PSD Hondo and I were a part of the second team to enter the school, which was locked down in a Code Red (where staff and students lock their doors, draw the blinds and stay away from windows and doors…another action after Columbine).  It was eerie to be searching a completely silent building while knowing there were hundreds of students and dozens of staff locked within its walls.

There were no sounds from the classrooms, no machinery noise from the woodworking or metal shops, and, with the exception of the two police search pods, no movement.

It became clear how frightening the situation must have been for the students as we slowly made our way through the halls.  At first glance, several of the classrooms appeared vacant and it was not until we entered that we realized many classrooms were full of students huddled against walls and hiding behind desks, student who slowly raised raised their heads or their hands in response to our announcement that the police were there.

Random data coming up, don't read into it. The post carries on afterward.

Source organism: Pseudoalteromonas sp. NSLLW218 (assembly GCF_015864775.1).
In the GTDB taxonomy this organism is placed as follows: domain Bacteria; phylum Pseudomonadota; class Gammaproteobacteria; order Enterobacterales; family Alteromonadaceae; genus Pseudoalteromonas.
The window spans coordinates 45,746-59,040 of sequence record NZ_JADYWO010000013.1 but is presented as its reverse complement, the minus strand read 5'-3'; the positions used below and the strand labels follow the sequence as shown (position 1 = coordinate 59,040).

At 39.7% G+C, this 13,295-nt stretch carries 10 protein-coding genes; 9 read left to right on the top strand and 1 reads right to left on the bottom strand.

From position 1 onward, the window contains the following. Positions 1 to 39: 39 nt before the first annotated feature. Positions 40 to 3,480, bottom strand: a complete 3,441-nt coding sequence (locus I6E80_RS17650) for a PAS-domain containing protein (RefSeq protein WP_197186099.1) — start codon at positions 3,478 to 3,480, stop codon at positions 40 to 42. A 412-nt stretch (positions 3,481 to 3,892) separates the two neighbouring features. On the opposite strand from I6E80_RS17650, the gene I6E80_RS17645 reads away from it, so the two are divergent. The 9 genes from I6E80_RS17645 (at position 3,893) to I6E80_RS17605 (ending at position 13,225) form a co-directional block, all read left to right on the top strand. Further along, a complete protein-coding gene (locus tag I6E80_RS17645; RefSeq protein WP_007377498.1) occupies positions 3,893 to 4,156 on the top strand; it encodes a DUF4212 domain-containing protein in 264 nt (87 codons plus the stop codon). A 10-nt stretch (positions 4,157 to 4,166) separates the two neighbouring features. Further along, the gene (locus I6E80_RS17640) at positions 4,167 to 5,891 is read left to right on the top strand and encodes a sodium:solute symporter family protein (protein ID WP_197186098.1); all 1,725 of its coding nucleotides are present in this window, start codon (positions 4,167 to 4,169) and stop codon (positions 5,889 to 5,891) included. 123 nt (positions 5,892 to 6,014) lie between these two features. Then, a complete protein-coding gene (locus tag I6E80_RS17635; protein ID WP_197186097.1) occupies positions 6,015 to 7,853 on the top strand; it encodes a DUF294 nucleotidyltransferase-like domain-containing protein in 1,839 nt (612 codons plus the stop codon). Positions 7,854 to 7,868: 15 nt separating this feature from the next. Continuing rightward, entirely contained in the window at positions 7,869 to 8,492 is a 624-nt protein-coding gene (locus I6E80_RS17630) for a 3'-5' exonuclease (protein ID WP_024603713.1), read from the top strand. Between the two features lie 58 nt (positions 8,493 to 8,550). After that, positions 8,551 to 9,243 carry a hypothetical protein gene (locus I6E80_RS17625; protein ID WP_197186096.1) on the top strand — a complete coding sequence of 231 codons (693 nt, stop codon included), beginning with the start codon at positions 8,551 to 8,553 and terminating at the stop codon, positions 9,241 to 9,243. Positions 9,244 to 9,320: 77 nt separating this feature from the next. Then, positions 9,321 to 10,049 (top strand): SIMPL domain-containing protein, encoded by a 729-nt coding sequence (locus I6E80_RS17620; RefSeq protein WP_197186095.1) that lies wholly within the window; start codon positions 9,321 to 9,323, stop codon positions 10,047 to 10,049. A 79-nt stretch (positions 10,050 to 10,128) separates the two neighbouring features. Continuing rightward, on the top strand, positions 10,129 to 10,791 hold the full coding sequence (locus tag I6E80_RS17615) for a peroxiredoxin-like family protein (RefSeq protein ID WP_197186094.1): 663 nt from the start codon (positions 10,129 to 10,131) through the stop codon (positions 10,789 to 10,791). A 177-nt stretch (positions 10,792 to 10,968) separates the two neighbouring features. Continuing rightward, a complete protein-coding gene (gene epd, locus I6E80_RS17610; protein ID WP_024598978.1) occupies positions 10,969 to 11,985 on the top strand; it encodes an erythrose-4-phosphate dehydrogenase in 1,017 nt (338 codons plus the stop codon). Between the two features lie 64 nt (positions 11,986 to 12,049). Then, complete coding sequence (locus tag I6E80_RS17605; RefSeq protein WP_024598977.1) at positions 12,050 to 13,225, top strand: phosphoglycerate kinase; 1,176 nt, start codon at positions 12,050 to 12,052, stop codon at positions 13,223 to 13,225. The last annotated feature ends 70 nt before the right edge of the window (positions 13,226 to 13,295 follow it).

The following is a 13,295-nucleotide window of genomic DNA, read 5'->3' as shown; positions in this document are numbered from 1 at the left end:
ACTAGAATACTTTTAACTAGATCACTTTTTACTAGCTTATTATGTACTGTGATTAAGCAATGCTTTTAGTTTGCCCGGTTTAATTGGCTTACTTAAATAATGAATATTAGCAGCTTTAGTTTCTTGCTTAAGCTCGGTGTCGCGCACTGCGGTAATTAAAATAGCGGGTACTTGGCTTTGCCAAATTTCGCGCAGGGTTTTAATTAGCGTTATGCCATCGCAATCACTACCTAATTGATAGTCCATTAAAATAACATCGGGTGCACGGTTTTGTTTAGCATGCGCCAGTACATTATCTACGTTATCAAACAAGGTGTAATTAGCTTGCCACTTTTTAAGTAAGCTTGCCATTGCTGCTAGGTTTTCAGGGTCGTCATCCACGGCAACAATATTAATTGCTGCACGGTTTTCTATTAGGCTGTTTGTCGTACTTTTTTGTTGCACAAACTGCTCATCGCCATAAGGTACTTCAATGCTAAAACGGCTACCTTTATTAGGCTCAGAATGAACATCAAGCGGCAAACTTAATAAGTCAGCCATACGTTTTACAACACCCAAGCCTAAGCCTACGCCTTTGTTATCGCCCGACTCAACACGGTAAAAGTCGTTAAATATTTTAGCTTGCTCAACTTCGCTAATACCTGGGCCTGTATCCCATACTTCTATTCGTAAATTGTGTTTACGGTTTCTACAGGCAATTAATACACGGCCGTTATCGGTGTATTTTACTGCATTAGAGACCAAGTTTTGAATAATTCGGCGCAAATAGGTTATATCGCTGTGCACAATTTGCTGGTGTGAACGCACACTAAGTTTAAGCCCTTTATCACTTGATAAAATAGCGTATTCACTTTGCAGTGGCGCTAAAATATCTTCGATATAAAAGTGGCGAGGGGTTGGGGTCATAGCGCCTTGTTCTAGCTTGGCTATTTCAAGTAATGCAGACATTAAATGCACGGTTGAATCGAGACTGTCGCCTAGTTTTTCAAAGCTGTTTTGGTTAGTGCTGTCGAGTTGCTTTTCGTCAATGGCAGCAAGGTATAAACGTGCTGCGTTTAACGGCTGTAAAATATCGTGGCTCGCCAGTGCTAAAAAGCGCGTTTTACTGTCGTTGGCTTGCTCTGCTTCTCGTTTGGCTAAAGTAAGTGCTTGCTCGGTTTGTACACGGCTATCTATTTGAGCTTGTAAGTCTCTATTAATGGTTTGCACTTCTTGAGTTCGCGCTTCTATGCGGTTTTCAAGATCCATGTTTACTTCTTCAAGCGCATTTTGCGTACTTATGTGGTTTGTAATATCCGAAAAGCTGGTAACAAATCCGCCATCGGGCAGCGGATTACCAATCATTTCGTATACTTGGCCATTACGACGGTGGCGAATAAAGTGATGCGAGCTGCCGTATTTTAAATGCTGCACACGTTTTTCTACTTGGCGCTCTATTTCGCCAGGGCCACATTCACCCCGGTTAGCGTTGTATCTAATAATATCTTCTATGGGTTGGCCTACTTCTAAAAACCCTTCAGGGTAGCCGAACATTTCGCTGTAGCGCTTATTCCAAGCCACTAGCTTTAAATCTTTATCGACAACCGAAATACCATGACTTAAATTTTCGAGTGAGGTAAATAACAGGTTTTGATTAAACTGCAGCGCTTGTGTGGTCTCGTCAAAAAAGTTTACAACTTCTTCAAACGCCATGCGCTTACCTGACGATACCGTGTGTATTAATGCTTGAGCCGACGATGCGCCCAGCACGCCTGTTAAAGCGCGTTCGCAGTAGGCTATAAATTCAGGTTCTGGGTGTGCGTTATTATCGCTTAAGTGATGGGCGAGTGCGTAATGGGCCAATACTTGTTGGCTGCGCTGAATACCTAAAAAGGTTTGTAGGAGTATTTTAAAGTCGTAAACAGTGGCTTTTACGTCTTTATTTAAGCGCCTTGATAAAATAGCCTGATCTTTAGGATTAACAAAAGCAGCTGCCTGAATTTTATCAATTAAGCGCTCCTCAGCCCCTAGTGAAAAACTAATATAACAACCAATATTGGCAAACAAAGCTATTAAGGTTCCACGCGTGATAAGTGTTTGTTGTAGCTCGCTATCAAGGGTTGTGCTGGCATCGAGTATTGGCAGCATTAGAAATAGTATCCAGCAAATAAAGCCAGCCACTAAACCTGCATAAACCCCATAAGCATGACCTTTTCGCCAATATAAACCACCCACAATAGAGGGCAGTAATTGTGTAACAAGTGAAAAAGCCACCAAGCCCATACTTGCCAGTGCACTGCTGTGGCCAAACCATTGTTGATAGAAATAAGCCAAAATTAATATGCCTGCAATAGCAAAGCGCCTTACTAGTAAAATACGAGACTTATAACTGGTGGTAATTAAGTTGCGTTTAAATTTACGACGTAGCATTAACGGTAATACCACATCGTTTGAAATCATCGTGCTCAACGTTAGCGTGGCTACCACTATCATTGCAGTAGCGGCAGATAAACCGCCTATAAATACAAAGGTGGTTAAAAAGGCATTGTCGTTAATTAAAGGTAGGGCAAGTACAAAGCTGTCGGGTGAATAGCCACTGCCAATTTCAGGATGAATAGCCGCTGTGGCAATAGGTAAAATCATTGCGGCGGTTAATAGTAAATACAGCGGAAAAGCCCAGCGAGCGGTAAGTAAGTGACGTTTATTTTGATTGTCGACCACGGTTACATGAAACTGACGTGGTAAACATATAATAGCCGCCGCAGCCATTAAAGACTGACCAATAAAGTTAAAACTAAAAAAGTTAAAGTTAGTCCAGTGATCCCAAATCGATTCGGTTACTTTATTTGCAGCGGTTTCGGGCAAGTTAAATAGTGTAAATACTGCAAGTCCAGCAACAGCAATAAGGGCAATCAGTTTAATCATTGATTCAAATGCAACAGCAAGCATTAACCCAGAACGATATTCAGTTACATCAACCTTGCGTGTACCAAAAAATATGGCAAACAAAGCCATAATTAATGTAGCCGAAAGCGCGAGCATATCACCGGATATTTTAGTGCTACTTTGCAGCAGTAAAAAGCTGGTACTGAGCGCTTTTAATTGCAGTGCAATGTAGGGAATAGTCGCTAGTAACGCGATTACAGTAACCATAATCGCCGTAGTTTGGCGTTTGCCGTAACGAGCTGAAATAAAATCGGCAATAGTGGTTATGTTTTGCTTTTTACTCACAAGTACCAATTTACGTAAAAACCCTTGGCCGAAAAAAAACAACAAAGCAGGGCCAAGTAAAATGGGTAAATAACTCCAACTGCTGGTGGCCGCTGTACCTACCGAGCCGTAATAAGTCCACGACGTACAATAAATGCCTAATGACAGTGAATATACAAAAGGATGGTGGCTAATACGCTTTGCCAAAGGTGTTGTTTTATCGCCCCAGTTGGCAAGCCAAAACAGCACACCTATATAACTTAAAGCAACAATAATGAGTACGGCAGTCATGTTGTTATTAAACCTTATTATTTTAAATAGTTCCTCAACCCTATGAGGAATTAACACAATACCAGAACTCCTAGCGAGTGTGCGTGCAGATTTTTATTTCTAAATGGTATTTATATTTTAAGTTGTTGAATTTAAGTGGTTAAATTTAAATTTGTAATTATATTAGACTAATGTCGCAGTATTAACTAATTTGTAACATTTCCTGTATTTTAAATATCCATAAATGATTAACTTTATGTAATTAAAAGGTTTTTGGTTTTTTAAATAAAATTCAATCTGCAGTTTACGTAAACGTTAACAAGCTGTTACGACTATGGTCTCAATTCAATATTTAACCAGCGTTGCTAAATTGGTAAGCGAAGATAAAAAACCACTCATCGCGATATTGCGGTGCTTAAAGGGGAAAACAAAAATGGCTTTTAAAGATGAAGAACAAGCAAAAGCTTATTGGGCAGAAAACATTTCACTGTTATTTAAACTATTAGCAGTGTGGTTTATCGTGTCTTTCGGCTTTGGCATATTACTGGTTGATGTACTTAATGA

The auditorium was empty, but there were backpacks, books and binders scattered along a number of seats.  I wondered where the students were as our footfalls echoed across the wooden stage.  The sound was hollow, loud and sort of creepy.  I knew the students were somewhere close by, but they were so quiet.

Then, when we cleared the gym, it was obvious a vigorous class had been interrupted. Boys gym bags, runners and sweatpants lined one wall, while girls satchels, ballet flats and jeans lined another.  There had to be at least three dozen kids somewhere, but where were they?